• Accelerator Delivers its First 12 GeV Electrons

    The CEBAF accelerator delivered full-energy electrons on Dec. 14 as part of commissioning activities for the ongoing 12 GeV Upgrade project. Operators of the Continuous Electron Beam Accelerator Facility delivered the first batch of 12 GeV electrons (12.065 Giga electron Volts) to its newest experimental hall complex, Hall D.

    A view down the South Linac, one of CEBAF’s two sections of linear accelerator. In the foreground are cryomodules from the original accelerator design. The new C100 cryomodules were installed at the end of each section of linac.

  • GlueX Detector

    An overhead view of Hall D, the newest experimental hall at Jefferson Lab, and part of the 12 GeV Upgrade project. On Dec. 14, operators of the Continuous Electron Beam Accelerator Facility (CEBAF) delivered 12 GeV electrons (12.065 Giga electron Volts) to the Hall D complex. Critical to the detector system is the superconducting solenoid magnet – the large red and green equipment is the solenoid.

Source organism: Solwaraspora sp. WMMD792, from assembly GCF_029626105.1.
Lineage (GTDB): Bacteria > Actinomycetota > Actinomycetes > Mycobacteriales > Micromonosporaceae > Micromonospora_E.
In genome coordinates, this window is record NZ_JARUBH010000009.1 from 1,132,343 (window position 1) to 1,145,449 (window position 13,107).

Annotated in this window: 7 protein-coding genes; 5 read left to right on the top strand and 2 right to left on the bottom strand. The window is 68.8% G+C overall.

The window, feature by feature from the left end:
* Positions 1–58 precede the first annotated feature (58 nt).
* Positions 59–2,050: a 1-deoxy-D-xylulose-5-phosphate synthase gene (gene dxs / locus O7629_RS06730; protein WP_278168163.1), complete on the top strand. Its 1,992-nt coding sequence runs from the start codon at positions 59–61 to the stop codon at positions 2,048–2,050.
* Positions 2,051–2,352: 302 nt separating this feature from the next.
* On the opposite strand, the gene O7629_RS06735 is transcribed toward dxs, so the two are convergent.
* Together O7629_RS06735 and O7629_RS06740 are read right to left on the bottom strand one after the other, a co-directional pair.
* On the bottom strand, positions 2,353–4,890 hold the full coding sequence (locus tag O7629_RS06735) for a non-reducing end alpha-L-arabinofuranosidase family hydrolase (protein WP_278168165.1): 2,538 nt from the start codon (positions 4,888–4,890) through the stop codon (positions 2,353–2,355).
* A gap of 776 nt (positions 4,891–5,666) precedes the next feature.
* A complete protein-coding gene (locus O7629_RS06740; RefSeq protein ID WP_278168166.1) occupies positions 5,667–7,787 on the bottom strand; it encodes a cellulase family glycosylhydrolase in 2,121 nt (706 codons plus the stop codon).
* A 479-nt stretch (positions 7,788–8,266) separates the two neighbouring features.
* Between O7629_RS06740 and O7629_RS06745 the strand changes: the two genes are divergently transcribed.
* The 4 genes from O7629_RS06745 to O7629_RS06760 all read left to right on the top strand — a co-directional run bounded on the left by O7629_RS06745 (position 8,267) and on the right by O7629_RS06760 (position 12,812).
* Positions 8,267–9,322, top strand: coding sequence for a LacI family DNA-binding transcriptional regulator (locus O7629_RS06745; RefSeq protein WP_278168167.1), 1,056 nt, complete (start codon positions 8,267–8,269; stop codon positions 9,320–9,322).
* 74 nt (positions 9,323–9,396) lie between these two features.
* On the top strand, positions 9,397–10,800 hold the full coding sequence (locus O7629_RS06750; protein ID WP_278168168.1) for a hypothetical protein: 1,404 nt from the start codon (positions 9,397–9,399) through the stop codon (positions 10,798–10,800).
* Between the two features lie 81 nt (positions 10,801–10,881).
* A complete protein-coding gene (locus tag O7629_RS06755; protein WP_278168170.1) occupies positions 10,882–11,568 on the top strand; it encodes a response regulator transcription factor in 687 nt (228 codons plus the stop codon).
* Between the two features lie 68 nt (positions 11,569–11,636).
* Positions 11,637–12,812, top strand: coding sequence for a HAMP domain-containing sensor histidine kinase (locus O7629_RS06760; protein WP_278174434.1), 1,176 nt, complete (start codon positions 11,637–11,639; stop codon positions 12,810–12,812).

The detector system will be used by the GlueX physics collaboration.

  • Building a New System

    Building a New System

    In Hall C, the Super High Momentum Spectrometer (SHMS) is taking shape. Here, the Dipole magnet is being lowered to its final position in November 2016. The SHMS is being built as part of the 12 GeV Upgrade, and it will enable precision measurements of energetic particles produced in experiments in the 12 GeV era.

    The SHMS is joining the existing High Momentum Spectrometer in Hall C.

  • Detector Installation Continues

    Detector Installation Continues

    The new CEBAF Large Acceptance Spectrometer for the 12 GeV Upgrade (CLAS12) is taking shape in Experimental Hall B. Here, the CLAS12 Torus magnet hub (center:silver hexagonal system) is installed, along with almost all of the drift chamber systems (Regions 1, 2 and 3).

    Thirty experiments have been approved to run in Hall B in the 12 GeV era.

  • 2016 Open House

    Staff Scientist Mark Ito talks with a group of visitors in the Hall D counting house during the open house on April 30. He briefly explained the scientific purpose of the hall to visitors, before they went into the hall. For more information and photos, click here.

    The open house attracted 12,000 visitors – the highest ever for this event.

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